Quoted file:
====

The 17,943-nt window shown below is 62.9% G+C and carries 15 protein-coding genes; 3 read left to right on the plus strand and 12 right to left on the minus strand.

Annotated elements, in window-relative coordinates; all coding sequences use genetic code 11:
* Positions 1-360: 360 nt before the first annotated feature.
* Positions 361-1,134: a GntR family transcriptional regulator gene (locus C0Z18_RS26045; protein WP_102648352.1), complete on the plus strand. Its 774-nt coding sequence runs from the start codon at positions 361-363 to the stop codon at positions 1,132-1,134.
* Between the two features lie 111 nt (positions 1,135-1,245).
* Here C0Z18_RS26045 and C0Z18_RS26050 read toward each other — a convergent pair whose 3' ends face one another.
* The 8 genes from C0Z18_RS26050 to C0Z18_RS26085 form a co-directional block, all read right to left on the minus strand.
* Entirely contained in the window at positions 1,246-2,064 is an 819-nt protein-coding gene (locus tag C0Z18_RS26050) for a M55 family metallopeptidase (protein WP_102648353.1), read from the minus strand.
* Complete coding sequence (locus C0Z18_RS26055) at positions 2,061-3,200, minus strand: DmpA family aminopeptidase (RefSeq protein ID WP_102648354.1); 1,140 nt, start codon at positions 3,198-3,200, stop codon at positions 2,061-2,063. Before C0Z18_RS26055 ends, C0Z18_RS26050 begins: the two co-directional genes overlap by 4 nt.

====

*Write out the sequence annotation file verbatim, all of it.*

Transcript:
The 17,943-nt window shown below is 62.9% G+C and carries 15 protein-coding genes; 3 read left to right on the plus strand and 12 right to left on the minus strand.

Annotated elements, in window-relative coordinates; all coding sequences use genetic code 11:
* Positions 1-360: 360 nt before the first annotated feature.
* Positions 361-1,134: a GntR family transcriptional regulator gene (locus C0Z18_RS26045; protein WP_102648352.1), complete on the plus strand. Its 774-nt coding sequence runs from the start codon at positions 361-363 to the stop codon at positions 1,132-1,134.
* Between the two features lie 111 nt (positions 1,135-1,245).
* Here C0Z18_RS26045 and C0Z18_RS26050 read toward each other — a convergent pair whose 3' ends face one another.
* The 8 genes from C0Z18_RS26050 to C0Z18_RS26085 form a co-directional block, all read right to left on the minus strand.
* Entirely contained in the window at positions 1,246-2,064 is an 819-nt protein-coding gene (locus tag C0Z18_RS26050) for a M55 family metallopeptidase (protein WP_102648353.1), read from the minus strand.
* Complete coding sequence (locus C0Z18_RS26055) at positions 2,061-3,200, minus strand: DmpA family aminopeptidase (RefSeq protein ID WP_102648354.1); 1,140 nt, start codon at positions 3,198-3,200, stop codon at positions 2,061-2,063. Before C0Z18_RS26055 ends, C0Z18_RS26050 begins: the two co-directional genes overlap by 4 nt.